One wonders who advises Romney on his public statements. As a former speech writer for a presidential candidate, I can't imagine who might be putting words into his mouth. Could it be Joe Biden? Newt Gingrich? His response was all wrong.
He should have said, "Yes, the Massachusetts healthcare reform plan has not been the panacea that we hoped it would be. But the states are the laboratories of social and economic policy in our federal system and it is the states that must take the lead in trying to solve problems such as the healthcare crisis. Barack Obama and the Democrats in Congress don't seem to understand that, when it comes to problems as great and as intractable as healthcare, the one-size-fits-all formula that they're so fond of just won't work. At least we tried. Now the Congress, the next president, and the other forty-nine states can learn from our experience in Massachusetts."

But it was in New Hampshire, in announcing his candidacy for the 2012 GOP nomination, that Romney frittered away any chance he had of winning the 2012 nomination. Appearing before a crowd of New Hampshire supporters, he said, "I don't speak for the scientific community, of course, but I believe the world is getting warmer. I can't prove that, but I believe, based on what I read, that the world is getting warmer. And number two, I believe that humans contribute to that. I don't know how much our contribution is to that, because I know that there have been periods of greater heat and warmth in the past but I believe we contribute to that. And so I think it's important for us to reduce our emissions of pollutants and greenhouse gases that may well be significant contributors to the climate change and the global warming that you're seeing."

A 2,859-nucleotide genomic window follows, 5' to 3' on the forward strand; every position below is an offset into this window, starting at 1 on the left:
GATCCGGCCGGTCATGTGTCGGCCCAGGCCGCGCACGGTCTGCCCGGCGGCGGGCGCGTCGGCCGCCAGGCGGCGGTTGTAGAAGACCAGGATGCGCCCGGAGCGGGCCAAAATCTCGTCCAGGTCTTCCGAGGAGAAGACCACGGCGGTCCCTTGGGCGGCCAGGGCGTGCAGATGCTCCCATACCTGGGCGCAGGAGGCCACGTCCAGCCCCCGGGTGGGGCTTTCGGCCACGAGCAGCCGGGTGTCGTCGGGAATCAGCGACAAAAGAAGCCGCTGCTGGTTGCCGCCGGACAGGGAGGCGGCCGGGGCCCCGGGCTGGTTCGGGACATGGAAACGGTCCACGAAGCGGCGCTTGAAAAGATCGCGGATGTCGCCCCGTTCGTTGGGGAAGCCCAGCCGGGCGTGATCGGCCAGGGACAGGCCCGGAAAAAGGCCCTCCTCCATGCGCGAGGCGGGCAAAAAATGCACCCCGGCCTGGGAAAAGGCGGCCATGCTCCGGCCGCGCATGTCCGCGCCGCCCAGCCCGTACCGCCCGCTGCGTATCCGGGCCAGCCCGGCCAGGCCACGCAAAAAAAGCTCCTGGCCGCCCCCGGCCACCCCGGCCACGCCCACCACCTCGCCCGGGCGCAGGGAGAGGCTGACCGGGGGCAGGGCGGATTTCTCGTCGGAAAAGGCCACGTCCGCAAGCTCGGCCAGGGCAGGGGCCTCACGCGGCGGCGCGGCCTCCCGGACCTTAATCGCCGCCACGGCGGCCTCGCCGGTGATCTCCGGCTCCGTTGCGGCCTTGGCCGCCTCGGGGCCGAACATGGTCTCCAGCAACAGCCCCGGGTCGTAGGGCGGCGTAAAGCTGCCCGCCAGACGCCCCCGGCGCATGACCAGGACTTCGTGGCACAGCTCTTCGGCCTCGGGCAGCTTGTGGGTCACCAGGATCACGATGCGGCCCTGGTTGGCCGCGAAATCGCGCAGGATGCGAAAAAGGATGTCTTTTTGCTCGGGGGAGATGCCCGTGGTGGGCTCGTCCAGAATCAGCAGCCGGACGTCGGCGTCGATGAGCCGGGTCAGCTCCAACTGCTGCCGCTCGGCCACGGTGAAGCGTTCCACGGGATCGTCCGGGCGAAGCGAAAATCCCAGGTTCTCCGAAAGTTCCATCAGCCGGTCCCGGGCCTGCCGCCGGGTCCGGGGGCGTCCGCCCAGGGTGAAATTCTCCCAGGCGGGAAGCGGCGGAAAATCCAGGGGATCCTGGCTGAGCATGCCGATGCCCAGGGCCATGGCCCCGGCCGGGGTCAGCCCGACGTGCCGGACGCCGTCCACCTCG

Goodbye, Mitt Romney! No Republican candidate who would publicly put those thoughts into words can ever win the party's nomination for President of the United States.